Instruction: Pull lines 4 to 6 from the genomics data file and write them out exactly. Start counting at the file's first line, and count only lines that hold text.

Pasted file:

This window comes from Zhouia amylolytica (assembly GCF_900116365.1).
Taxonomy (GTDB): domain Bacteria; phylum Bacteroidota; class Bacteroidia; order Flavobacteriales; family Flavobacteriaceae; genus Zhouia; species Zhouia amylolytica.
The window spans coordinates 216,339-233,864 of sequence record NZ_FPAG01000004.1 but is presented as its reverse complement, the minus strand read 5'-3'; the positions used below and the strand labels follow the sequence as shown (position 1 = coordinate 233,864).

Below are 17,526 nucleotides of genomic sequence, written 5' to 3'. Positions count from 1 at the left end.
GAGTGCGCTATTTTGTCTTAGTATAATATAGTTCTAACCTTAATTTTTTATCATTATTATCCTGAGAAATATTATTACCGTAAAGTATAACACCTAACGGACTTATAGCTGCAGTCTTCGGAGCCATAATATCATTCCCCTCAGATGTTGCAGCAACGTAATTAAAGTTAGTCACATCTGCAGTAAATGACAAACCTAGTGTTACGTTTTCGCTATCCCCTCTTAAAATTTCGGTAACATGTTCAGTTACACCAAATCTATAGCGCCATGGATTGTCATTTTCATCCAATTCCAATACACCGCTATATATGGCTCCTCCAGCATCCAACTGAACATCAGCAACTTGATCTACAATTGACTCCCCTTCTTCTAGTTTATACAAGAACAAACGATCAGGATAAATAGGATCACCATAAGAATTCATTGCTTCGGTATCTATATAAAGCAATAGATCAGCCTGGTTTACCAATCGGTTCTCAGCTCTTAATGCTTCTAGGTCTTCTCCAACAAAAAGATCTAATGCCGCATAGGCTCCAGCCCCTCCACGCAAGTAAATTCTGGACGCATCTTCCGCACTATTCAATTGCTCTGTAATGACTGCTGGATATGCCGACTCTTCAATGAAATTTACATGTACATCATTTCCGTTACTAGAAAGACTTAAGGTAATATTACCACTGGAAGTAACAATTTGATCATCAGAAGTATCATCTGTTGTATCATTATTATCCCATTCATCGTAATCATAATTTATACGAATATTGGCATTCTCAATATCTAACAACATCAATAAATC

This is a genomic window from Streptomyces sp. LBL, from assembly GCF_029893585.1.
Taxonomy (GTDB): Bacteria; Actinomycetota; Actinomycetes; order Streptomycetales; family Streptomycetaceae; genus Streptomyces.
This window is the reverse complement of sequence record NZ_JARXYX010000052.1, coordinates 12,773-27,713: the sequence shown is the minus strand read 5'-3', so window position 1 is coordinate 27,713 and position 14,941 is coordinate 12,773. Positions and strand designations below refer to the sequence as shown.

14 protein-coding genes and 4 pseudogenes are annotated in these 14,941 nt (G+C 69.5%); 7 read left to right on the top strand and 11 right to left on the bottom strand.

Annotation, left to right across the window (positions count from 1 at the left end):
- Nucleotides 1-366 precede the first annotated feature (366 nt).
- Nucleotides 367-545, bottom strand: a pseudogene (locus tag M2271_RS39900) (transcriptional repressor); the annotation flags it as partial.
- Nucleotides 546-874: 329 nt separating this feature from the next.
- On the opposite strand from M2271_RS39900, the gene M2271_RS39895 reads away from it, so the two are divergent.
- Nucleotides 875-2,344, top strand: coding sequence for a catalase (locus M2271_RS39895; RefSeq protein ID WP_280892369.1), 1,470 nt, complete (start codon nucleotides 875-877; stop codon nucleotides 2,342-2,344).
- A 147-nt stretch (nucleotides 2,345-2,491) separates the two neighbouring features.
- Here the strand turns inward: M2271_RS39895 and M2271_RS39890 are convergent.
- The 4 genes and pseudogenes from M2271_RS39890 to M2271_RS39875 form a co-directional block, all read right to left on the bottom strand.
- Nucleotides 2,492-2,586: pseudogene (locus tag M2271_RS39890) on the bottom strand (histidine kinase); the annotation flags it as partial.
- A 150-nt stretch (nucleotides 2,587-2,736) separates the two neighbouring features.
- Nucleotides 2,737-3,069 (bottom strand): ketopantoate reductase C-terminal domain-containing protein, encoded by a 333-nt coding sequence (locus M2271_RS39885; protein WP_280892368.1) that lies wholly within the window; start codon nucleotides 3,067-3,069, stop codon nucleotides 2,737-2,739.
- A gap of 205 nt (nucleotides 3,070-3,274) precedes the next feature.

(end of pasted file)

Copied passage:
Below are 17,526 nucleotides of genomic sequence, written 5' to 3'. Positions count from 1 at the left end.
GAGTGCGCTATTTTGTCTTAGTATAATATAGTTCTAACCTTAATTTTTTATCATTATTATCCTGAGAAATATTATTACCGTAAAGTATAACACCTAACGGACTTATAGCTGCAGTCTTCGGAGCCATAATATCATTCCCCTCAGATGTTGCAGCAACGTAATTAAAGTTAGTCACATCTGCAGTAAATGACAAACCTAGTGTTACGTTTTCGCTATCCCCTCTTAAAATTTCGGTAACATGTTCAGTTACACCAAATCTATAGCGCCATGGATTGTCATTTTCATCCAATTCCAATACACCGCTATATATGGCTCCTCCAGCATCCAACTGAACATCAGCAACTTGATCTACAATTGACTCCCCTTCTTCTAGTTTATACAAGAACAAACGATCAGGATAAATAGGATCACCATAAGAATTCATTGCTTCGGTATCTATATAAAGCAATAGATCAGCCTGGTTTACCAATCGGTTCTCAGCTCTTAATGCTTCTAGGTCTTCTCCAACAAAAAGATCTAATGCCGCATAGGCTCCAGCCCCTCCACGCAAGTAAATTCTGGACGCATCTTCCGCACTATTCAATTGCTCTGTAATGACTGCTGGATATGCCGACTCTTCAATGAAATTTACATGTACATCATTTCCGTTACTAGAAAGACTTAAGGTAATATTACCACTGGAAGTAACAATTTGATCATCAGAAGTATCATCTGTTGTATCATTATTATCCCATTCATCGTAATCATAATTTATACGAATATTGGCATTCTCAATATCTAACAACATCAATAAATC

This is a genomic window from Streptomyces sp. LBL, from assembly GCF_029893585.1.